Personally, I also like the Linhof 220 for its sharp lens & easy of use - providing the light meter still works - but it's not a landscape type camera. And it's not 6x9... so maybe we should count this one out. I use mine handheld for landscapes and it is a bit awkward to use this camera tilted sideways, so I end up shooting landscapes in portrait fashion...

    Last note: one of the most beautiful old 6x9 folders I ever touched was a Voigtländer Prominent I - great rangefinder construction and never before have I seen such a surprisingly bright and clear image through such a small window. Allover design is absolutely gorgeous. Of course, in my league this is not an 'affordable' 6x9 folder with a starting price of $1000 for a working model.

    Hope this helps,
    Norm
     
  13. Donald Qualls

    Donald Qualls Member

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    As of the last couple months, my favorite 6x9 folder is my Voigtlander Rollfilmkamera. This one has a 10.5 cm f/4.5 Skopar, waist level and wire frame finders, and a pull-out, rather than self-erecting front standard. I've been tweaking it along, and it now routinely produces the best images of any camera I own, including my Spotmatic and Moskva-5 -- the only real competition is my Tessar-equipped Zeiss-Ikon Ideal plate camera, with twice the negative area (9x12 cm).

    The Rollfilmkamera is fairly hard to find, but the Inos I is essentially the same camera with the addition of 6x4.5 dual format capability (though I'd be amazed to find one with the format mask, given they were made from 1931-1933). The Inos II is also very similar -- the focusing mechanism is changed, IIRC, but the rest is essentially like a Bessa I without the rangefinder. No "right handed" vs. "left handed" here -- the only shutter release on the Rollfilmkamera is on the shutter, but that lends itself well to use of the waist level finder, which in turn lets me cradle the camera and routinely get steady hand holds down to 1/25 (I have trouble hand holding my Moskva-5 at 1/100).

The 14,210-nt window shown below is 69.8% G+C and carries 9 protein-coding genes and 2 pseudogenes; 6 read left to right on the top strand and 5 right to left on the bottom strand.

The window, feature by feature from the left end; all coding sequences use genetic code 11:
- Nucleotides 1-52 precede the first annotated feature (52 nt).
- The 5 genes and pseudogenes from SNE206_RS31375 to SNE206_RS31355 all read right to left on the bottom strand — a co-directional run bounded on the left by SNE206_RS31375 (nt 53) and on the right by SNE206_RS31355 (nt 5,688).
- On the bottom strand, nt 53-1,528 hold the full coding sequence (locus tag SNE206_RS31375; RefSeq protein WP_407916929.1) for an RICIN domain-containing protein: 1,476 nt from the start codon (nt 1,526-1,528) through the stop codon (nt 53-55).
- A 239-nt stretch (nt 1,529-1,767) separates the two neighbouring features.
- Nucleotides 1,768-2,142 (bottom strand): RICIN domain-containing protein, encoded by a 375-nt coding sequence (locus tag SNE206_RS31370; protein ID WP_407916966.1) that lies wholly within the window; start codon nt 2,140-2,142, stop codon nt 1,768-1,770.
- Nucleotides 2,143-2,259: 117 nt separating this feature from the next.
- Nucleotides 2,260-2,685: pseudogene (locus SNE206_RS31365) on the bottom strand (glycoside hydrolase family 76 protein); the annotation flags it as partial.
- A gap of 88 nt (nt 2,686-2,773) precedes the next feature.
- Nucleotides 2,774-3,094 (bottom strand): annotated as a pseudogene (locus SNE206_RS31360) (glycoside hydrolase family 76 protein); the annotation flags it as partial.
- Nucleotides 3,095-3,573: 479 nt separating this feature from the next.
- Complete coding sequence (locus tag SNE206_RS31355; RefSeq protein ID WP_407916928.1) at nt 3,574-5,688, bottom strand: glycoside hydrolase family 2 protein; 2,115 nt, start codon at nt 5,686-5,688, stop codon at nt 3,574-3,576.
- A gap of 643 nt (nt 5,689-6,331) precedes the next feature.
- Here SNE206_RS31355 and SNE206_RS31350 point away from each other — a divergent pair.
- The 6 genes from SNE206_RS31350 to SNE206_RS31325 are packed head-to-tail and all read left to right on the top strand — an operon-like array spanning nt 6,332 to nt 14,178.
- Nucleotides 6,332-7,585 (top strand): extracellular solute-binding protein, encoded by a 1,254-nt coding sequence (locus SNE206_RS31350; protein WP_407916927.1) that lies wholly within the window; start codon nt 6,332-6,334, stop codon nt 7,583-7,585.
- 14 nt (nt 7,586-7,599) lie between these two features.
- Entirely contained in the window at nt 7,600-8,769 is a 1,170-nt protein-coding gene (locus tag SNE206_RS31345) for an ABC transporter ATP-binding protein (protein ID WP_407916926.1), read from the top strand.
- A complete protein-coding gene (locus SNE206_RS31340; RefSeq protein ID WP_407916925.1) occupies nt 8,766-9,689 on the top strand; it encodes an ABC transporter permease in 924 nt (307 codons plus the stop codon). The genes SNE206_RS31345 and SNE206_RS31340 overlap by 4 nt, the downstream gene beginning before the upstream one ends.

I'm attaching a scan of about a 24x36 mm section of a negative from my Rollfilmkamera -- focused near minimum, about 4 feet, hand held at f/8 and 1/25. Very, very hard to argue with that kind of performance from a camera that should sell, in "needs CLA" condition, for under $50.
     

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  15. ChuckP

    ChuckP Subscriber

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    Unless camera size is an issue I would go the 2x3 Graphic route. Or setup to a Horseman or Linhof. Lot's of lens choices and various backs. Ground glass or RF focus. Can do close-up work. Problem is you soon put together a kit that is getting as heavy as a 4x5. I've used Tessar type folders for landscape off a tripod. Right now I'm using a Fuji GA645Zi for when I want to just keep it at camera and tripod. IMHO even at 645 it outperforms older 6x9 folders. Plus you have the limited zoom lens. That gets nice to have real fast. It comes real close to my Century Graphic with modern APO-Sironar even at about half the size. But if you're looking for a certain look the older lenses may have it.
     
  16. ronlamarsh

    ronlamarsh Member

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    6x9 folders

    Not being sure if 6x9 is for you i.e. it makes all others seem boxy an inexpensive folder would be a good way of testing the water. You can get pretty good deals on the Russian folders and their lenses are quite good. I have used a fuji 690 and they are a great camera but if I were serious about landscape work and dearly loved the 6x9 format(as I do) I'd go al the way with a baby speed graphic, horseman or linhof setup. All can be handheld quite well and the linhof or horseman are also great for the tripod. Personally I have a 4x5 linhof TechIII with a 6x9 rollfilm back, sports finder and grip.